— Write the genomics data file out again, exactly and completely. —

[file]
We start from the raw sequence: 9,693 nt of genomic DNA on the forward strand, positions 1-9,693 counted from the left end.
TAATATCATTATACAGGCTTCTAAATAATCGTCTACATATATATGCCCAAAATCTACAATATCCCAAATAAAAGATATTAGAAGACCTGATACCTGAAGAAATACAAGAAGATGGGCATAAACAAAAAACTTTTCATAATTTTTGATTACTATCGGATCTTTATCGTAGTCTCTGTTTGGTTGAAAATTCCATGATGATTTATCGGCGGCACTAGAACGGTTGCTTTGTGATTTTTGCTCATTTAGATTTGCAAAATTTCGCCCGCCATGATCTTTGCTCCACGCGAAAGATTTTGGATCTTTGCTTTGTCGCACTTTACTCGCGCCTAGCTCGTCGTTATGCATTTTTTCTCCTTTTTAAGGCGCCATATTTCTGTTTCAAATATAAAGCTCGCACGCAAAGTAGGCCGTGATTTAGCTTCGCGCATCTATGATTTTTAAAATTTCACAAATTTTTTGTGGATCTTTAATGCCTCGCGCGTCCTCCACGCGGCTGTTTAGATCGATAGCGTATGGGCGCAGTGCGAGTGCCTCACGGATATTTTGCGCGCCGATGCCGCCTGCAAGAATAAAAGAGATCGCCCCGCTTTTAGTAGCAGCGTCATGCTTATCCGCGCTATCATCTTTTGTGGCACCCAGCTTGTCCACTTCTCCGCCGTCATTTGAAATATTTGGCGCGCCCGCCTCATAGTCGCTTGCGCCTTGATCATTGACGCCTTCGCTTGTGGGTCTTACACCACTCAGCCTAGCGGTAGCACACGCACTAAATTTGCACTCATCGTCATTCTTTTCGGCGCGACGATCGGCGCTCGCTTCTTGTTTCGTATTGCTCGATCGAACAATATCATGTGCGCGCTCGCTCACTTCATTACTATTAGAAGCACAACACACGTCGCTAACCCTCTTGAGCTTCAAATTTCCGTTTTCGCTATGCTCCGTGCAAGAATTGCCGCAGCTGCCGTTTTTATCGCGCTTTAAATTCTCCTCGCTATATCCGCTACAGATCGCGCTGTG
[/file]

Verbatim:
We start from the raw sequence: 9,693 nt of genomic DNA on the forward strand, positions 1-9,693 counted from the left end.
TAATATCATTATACAGGCTTCTAAATAATCGTCTACATATATATGCCCAAAATCTACAATATCCCAAATAAAAGATATTAGAAGACCTGATACCTGAAGAAATACAAGAAGATGGGCATAAACAAAAAACTTTTCATAATTTTTGATTACTATCGGATCTTTATCGTAGTCTCTGTTTGGTTGAAAATTCCATGATGATTTATCGGCGGCACTAGAACGGTTGCTTTGTGATTTTTGCTCATTTAGATTTGCAAAATTTCGCCCGCCATGATCTTTGCTCCACGCGAAAGATTTTGGATCTTTGCTTTGTCGCACTTTACTCGCGCCTAGCTCGTCGTTATGCATTTTTTCTCCTTTTTAAGGCGCCATATTTCTGTTTCAAATATAAAGCTCGCACGCAAAGTAGGCCGTGATTTAGCTTCGCGCATCTATGATTTTTAAAATTTCACAAATTTTTTGTGGATCTTTAATGCCTCGCGCGTCCTCCACGCGGCTGTTTAGATCGATAGCGTATGGGCGCAGTGCGAGTGCCTCACGGATATTTTGCGCGCCGATGCCGCCTGCAAGAATAAAAGAGATCGCCCCGCTTTTAGTAGCAGCGTCATGCTTATCCGCGCTATCATCTTTTGTGGCACCCAGCTTGTCCACTTCTCCGCCGTCATTTGAAATATTTGGCGCGCCCGCCTCATAGTCGCTTGCGCCTTGATCATTGACGCCTTCGCTTGTGGGTCTTACACCACTCAGCCTAGCGGTAGCACACGCACTAAATTTGCACTCATCGTCATTCTTTTCGGCGCGACGATCGGCGCTCGCTTCTTGTTTCGTATTGCTCGATCGAACAATATCATGTGCGCGCTCGCTCACTTCATTACTATTAGAAGCACAACACACGTCGCTAACCCTCTTGAGCTTCAAATTTCCGTTTTCGCTATGCTCCGTGCAAGAATTGCCGCAGCTGCCGTTTTTATCGCGCTTTAAATTCTCCTCGCTATATCCGCTACAGATCGCGCTGTG